February 13, 2020
A Tradition of Excellent Veterinary Care: William Reid Blair
- as seen by -Paul P. Calle
The Wildlife Conservation Society’s (then the New York Zoological Society) Bronx Zoo opened to the public on November 8, 1899. Dr. William Reid Blair, pictured here on the left, was the Bronx Zoo’s first full time veterinarian. He served in this position from 1903 until 1922 when he assumed the dual position of veterinarian and Bronx Zoo Assistant Director, and in 1926 he succeeded Dr. Hornaday to become the Bronx Zoo’s second director, a position he held until 1940.
Beginning in 1900, shortly after the Bronx Zoo opened, the zoo employed part time veterinarians until Dr. Blair was hired. At that time, being a zoo veterinarian was a rarity, and the Bronx Zoo was innovative in making the investment to hire a full time veterinarian to provide this animal care expertise. Since those early years, we have been leaders in the health care we provide to all of our animals.
In this image from 1910, Dr. Blair can be seen casting an orangutan’s broken leg while it lays anesthetized on a table in its enclosure. While we do not know how that orang fared, we do know that since Dr. Blair’s time we have continued a proud tradition of excellent veterinary care for our animals led by a succession of veterinarians who followed in Dr. Blair’s footsteps. I am the ninth Bronx Zoo Chief Veterinarian and in the coming months, I look forward to sharing with you information and images of the Wildlife Conservation Society’s long history of innovative animal health care provided by our dedicated animal health department, led by the Chief Veterinarian.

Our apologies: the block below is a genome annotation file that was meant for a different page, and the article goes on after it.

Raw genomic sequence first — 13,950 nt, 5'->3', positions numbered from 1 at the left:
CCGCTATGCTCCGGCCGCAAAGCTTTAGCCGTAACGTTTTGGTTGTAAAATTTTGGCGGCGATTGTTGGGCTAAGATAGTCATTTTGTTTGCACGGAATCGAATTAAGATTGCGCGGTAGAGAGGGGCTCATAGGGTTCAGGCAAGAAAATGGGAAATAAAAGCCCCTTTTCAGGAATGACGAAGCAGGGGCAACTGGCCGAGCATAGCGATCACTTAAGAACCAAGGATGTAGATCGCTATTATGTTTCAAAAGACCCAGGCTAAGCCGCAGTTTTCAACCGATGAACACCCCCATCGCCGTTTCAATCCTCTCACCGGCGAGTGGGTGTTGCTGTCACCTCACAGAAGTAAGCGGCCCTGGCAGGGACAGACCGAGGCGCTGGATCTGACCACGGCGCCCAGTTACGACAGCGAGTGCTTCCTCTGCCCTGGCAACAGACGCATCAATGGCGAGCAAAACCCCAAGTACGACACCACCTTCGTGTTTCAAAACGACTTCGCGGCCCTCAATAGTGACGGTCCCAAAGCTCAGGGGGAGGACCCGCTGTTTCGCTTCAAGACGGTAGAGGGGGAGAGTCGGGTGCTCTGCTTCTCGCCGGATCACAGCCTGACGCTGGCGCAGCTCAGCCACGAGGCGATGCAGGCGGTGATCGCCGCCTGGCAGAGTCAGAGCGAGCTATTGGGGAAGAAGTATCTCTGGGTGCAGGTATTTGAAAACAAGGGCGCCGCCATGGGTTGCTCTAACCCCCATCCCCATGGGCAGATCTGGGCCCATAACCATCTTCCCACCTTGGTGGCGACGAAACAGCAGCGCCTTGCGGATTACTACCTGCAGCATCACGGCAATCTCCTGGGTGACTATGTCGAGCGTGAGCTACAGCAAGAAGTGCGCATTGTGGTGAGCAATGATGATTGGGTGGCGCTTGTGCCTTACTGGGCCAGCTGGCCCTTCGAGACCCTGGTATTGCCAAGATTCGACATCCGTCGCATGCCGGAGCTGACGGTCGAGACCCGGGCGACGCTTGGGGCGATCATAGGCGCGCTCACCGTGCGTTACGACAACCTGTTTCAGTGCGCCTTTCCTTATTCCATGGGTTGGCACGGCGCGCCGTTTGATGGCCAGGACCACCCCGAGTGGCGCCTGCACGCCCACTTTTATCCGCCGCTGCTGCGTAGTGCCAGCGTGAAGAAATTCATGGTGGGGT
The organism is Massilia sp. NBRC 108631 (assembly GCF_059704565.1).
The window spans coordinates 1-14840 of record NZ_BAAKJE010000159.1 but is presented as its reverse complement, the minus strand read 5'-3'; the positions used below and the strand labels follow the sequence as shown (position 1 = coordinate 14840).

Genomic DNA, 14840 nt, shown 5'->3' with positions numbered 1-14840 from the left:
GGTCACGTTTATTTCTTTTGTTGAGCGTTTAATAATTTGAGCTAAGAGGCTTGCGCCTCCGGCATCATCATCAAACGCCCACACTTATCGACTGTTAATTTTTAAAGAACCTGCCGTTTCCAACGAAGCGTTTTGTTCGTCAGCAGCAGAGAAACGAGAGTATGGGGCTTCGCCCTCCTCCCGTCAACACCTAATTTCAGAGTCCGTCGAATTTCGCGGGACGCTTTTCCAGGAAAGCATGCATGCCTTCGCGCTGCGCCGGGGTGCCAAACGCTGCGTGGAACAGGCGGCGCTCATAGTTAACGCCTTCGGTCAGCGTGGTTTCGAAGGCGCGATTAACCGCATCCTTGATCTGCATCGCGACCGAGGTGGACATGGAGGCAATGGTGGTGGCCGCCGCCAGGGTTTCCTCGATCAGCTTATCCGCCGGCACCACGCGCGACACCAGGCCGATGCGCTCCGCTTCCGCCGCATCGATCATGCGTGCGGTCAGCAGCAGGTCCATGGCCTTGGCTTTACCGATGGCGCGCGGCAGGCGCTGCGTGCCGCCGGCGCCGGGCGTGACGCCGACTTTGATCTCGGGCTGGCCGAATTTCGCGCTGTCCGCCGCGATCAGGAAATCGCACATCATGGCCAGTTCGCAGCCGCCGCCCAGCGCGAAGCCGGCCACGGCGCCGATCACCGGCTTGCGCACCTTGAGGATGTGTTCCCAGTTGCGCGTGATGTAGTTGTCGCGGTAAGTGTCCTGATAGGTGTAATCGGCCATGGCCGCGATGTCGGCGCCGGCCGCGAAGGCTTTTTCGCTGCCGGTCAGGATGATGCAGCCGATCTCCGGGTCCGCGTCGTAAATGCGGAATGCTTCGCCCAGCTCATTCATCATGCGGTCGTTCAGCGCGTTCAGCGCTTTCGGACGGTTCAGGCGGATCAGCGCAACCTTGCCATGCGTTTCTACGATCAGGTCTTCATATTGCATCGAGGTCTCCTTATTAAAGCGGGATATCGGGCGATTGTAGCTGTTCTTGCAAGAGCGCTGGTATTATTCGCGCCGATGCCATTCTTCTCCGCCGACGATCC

EDITOR’S NOTE: The Wildlife Conservation Society is celebrating 125 years of saving wildlife and wild places in 2020. WCS was founded as the New York Zoological Society in 1895, and the flagship Bronx Zoo opened in 1899. Wild View will feature regular posts on the history of the Society’s photography and other events throughout the year.